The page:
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In the spot previously occupied by Robert Bartley’s weekly column, this past Monday the Journal published Daniel Henninger’s column on understanding the Democratic Party via “The Godfather”: “Godfather II: Gore makes Dean an offer.”
Henninger’s column is funny and useful for those of us trying to understand the state of play in the party. Henninger proposes his “Godfather” analogy and writes: “If you are willing to think in these terms, much of what is going on in the Democratic Party begins to be understandable. It has power, and it bestows benefits. President Bush is not someone waging a war on global terror, but is simply a man who is a threat to them, and the system through which they bestow benefits and therefore survive.
“I think of Bill Clinton as the Don Corleone of the Democratic Party. In the organization, there is no one above him. Terry McAuliffe is his Tom Hagen, who talks to the outside world. I leave it to others to fill out the rest of the cast.
“The events inside the Democratic Party leadership now are very serious, unlike the past 10 months. When Al Gore took Howard Dean’s hand into his own in Harlem (an insult to Bill Clinton and Al Sharpton), everyone in the party knew that the party’s organizational structure, controlled by the Clintons, was being challenged. Mr. Gore will either win this struggle for control, or retire to Vegas to run a talk show.”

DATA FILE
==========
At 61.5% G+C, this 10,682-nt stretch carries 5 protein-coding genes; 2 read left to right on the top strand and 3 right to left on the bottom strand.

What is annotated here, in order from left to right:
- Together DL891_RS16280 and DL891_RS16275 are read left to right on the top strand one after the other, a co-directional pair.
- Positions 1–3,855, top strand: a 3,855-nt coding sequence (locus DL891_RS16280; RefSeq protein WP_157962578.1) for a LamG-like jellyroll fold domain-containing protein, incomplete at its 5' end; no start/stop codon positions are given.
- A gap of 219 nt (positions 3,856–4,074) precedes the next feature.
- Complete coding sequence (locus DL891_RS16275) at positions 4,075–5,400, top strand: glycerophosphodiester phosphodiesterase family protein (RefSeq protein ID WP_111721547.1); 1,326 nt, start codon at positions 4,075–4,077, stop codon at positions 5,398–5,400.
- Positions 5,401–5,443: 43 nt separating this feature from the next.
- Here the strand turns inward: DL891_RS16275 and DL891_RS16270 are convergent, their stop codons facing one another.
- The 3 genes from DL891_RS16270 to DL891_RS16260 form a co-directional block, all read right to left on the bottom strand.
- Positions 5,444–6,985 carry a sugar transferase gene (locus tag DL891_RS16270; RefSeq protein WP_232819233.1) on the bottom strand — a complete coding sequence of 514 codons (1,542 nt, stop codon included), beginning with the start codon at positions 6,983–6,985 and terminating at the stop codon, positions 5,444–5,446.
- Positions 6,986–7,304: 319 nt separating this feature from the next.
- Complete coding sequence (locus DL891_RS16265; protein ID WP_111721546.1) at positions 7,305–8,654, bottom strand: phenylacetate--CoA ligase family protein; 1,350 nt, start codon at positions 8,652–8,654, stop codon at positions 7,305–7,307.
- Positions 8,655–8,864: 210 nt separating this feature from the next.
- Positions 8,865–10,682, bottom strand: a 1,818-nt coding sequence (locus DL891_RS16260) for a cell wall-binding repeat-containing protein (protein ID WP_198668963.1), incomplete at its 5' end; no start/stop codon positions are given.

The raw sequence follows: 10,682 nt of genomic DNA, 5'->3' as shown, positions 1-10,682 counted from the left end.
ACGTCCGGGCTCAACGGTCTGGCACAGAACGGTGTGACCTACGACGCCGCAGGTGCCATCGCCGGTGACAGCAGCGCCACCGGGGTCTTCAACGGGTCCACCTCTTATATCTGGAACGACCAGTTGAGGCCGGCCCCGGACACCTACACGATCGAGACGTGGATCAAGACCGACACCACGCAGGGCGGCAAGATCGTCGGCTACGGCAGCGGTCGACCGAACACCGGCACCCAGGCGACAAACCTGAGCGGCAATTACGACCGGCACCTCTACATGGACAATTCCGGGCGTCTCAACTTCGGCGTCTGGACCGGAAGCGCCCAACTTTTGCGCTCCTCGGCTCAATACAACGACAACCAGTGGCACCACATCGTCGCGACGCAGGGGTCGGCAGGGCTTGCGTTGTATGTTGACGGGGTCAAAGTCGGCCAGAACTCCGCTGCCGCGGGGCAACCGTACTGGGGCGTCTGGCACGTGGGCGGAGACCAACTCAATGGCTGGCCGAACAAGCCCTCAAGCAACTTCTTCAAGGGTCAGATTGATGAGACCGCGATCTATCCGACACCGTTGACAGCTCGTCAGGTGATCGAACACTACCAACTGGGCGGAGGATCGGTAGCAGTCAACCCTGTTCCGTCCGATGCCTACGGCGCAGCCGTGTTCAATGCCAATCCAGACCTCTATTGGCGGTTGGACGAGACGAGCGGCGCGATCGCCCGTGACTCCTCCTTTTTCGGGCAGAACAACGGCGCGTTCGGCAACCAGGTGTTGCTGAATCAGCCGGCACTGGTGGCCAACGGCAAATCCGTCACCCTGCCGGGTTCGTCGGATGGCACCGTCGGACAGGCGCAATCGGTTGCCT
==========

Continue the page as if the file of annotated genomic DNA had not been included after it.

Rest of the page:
Henninger agrees with Deacon (and Rocket Man) on the point made by Deacon below regarding Wesley Clark: “Bill Clinton showed weakness by allowing his stature to be associated with Wesley Clark, an outsider, who turned out to be a weak candidate. The old order can miscalculate, and collapse.”
DEACON adds: Great post, Trunk. I fear that Hillary is Michael Corleone, to Bill’s Vito, and will settle all of the family’s business in 2008.
UPDATE: One of our readers, a major Godfather fan, wonders whether, in light of my prediction, “by January 20, 2013, Hillary will have sacrificed every principle that underlay the current Liberal Democratic faith in order to maintain Liberal Democratic power? Will she ask Bill, ‘can you lose your base in the Democratic party, while trying to protect the political and patronage power of your base?’, with Bill replying ‘Hillary, I don’t understand, how can you lose your base? You can never lose your base.’ Will she stare into space at the boathouse in Martha’s Vineyard, wondering at all she has lost (perhaps re-election?), while the cold, gray waves lap against the dock just outside the bay window?”

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